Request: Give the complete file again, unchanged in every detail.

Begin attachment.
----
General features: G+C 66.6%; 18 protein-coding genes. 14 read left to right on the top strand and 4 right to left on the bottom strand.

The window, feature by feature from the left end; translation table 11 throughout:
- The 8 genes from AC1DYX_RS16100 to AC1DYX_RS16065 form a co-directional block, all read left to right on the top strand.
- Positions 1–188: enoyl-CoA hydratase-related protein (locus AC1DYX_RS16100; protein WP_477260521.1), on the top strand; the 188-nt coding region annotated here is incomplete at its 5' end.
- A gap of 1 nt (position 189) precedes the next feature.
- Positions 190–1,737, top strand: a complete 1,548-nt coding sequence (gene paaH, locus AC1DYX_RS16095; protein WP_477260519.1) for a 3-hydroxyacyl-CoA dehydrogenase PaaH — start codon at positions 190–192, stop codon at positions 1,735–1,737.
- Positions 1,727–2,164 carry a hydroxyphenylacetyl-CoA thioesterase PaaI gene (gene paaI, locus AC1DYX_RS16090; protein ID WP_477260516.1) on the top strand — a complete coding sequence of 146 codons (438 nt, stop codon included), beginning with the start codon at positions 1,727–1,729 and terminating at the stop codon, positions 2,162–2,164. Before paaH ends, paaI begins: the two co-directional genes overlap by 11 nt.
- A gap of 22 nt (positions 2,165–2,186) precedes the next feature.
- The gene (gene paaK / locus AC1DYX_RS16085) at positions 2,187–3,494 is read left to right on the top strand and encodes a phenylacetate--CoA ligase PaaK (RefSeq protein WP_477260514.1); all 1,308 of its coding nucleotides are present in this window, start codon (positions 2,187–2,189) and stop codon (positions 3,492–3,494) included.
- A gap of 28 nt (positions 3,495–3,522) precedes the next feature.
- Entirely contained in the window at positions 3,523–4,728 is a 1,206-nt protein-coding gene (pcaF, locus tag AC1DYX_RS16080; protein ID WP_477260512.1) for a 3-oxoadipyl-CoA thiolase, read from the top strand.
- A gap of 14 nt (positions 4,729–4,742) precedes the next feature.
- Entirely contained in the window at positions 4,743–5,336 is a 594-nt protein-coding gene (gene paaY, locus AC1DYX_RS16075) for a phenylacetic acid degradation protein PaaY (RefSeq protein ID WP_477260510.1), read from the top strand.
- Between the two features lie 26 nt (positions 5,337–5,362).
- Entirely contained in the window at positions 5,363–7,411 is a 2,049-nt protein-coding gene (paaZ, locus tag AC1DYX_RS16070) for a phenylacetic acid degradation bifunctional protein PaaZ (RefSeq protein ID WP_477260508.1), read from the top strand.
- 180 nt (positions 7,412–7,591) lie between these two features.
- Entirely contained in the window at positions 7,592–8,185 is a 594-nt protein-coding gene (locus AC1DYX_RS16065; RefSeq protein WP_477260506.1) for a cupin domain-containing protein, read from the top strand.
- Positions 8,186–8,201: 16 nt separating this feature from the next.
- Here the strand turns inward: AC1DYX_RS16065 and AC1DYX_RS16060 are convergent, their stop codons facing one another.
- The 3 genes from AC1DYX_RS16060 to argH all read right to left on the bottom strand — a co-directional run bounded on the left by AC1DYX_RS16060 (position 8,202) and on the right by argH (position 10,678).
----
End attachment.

General features: G+C 66.6%; 18 protein-coding genes. 14 read left to right on the top strand and 4 right to left on the bottom strand.

The window, feature by feature from the left end; translation table 11 throughout:
- The 8 genes from AC1DYX_RS16100 to AC1DYX_RS16065 form a co-directional block, all read left to right on the top strand.
- Positions 1–188: enoyl-CoA hydratase-related protein (locus AC1DYX_RS16100; protein WP_477260521.1), on the top strand; the 188-nt coding region annotated here is incomplete at its 5' end.
- A gap of 1 nt (position 189) precedes the next feature.
- Positions 190–1,737, top strand: a complete 1,548-nt coding sequence (gene paaH, locus AC1DYX_RS16095; protein WP_477260519.1) for a 3-hydroxyacyl-CoA dehydrogenase PaaH — start codon at positions 190–192, stop codon at positions 1,735–1,737.
- Positions 1,727–2,164 carry a hydroxyphenylacetyl-CoA thioesterase PaaI gene (gene paaI, locus AC1DYX_RS16090; protein ID WP_477260516.1) on the top strand — a complete coding sequence of 146 codons (438 nt, stop codon included), beginning with the start codon at positions 1,727–1,729 and terminating at the stop codon, positions 2,162–2,164. Before paaH ends, paaI begins: the two co-directional genes overlap by 11 nt.
- A gap of 22 nt (positions 2,165–2,186) precedes the next feature.
- The gene (gene paaK / locus AC1DYX_RS16085) at positions 2,187–3,494 is read left to right on the top strand and encodes a phenylacetate--CoA ligase PaaK (RefSeq protein WP_477260514.1); all 1,308 of its coding nucleotides are present in this window, start codon (positions 2,187–2,189) and stop codon (positions 3,492–3,494) included.
- A gap of 28 nt (positions 3,495–3,522) precedes the next feature.
- Entirely contained in the window at positions 3,523–4,728 is a 1,206-nt protein-coding gene (pcaF, locus tag AC1DYX_RS16080; protein ID WP_477260512.1) for a 3-oxoadipyl-CoA thiolase, read from the top strand.
- A gap of 14 nt (positions 4,729–4,742) precedes the next feature.
- Entirely contained in the window at positions 4,743–5,336 is a 594-nt protein-coding gene (gene paaY, locus AC1DYX_RS16075) for a phenylacetic acid degradation protein PaaY (RefSeq protein ID WP_477260510.1), read from the top strand.
- Between the two features lie 26 nt (positions 5,337–5,362).
- Entirely contained in the window at positions 5,363–7,411 is a 2,049-nt protein-coding gene (paaZ, locus tag AC1DYX_RS16070) for a phenylacetic acid degradation bifunctional protein PaaZ (RefSeq protein ID WP_477260508.1), read from the top strand.
- 180 nt (positions 7,412–7,591) lie between these two features.
- Entirely contained in the window at positions 7,592–8,185 is a 594-nt protein-coding gene (locus AC1DYX_RS16065; RefSeq protein WP_477260506.1) for a cupin domain-containing protein, read from the top strand.
- Positions 8,186–8,201: 16 nt separating this feature from the next.
- Here the strand turns inward: AC1DYX_RS16065 and AC1DYX_RS16060 are convergent, their stop codons facing one another.
- The 3 genes from AC1DYX_RS16060 to argH all read right to left on the bottom strand — a co-directional run bounded on the left by AC1DYX_RS16060 (position 8,202) and on the right by argH (position 10,678).